An employee could not ask for a stipend because he doesn’t partake of free beverages that the company makes available in the staff room. That a coworker gets to cash in on a family life-insurance policy doesn’t meant that those who never leverage their benefit should get a lump payment upon retirement.

Justin Katz
12 years ago

To clarify: My comment was in response to Thomas Schmeling.

Thomas Schmeling
Thomas Schmeling
12 years ago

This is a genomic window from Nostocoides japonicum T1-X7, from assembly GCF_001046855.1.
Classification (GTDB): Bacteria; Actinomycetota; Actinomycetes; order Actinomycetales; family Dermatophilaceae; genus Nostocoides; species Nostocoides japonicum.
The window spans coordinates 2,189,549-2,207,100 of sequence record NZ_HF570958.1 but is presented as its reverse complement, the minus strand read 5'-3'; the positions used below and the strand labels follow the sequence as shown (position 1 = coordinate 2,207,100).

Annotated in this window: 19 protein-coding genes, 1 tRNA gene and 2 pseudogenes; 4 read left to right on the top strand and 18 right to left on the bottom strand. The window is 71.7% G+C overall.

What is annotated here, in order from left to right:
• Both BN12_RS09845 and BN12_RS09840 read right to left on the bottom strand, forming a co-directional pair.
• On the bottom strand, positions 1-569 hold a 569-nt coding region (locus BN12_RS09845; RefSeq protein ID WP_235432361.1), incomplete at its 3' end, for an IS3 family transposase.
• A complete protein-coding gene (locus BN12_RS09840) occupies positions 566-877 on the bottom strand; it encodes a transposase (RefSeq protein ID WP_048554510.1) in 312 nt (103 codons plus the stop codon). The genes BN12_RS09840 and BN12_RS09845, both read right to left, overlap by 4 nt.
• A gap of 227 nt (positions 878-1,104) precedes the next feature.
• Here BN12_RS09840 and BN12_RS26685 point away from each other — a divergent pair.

Warwick Taxpayer: I have certainly seen situations where is IS worth it for the couple to have double coverage. They are not paying $2,800 (or whatever it may be) for nothing…they are paying $2,800 for something worth more than $2,800 (as all good rational actors would). Double coverage often provides some additional advantages, which may or may not outweigh the additional co-share, depending on individual circumstances (prescriptions, care required, etc.) The buy-back alters the calculation. Now they save $2,800 plus the amount of the buy-back. If that is worth more than the benefit they will take it, AND the government (i.e. the taxpayer) will save over the cost of purchasing the policy, as long as the buy-back amount is less than the cost of the policy. Justin: The correction of the typo doesn’t seem to me to fix the problem, and may make it worse. If public sector benefits are so much better than private sector ones, then public sector employees should not give them up. Yet they do! Possibly, they are not always better. For instance, state higher-ed employees lost BCBS some years ago and now have United Health (which, as Mr. Block has recently pointed out, is disfavored by many providers). A private sector spouse with BCBS may have better coverage, even with a higher co-share. If you really are just talking about the case where both spouses work for the same employer (e.g. the Tiverton school district), then I will have to re-think. I have to wonder how many people you’re talking about, and think it can’t be many, but I guess it’s the principle that matters, not the degree. I guess it might matter whether, in such a situation, the second policy provides the worker any additional benefit. “Unions like to monetize benefits because it leads… Read more »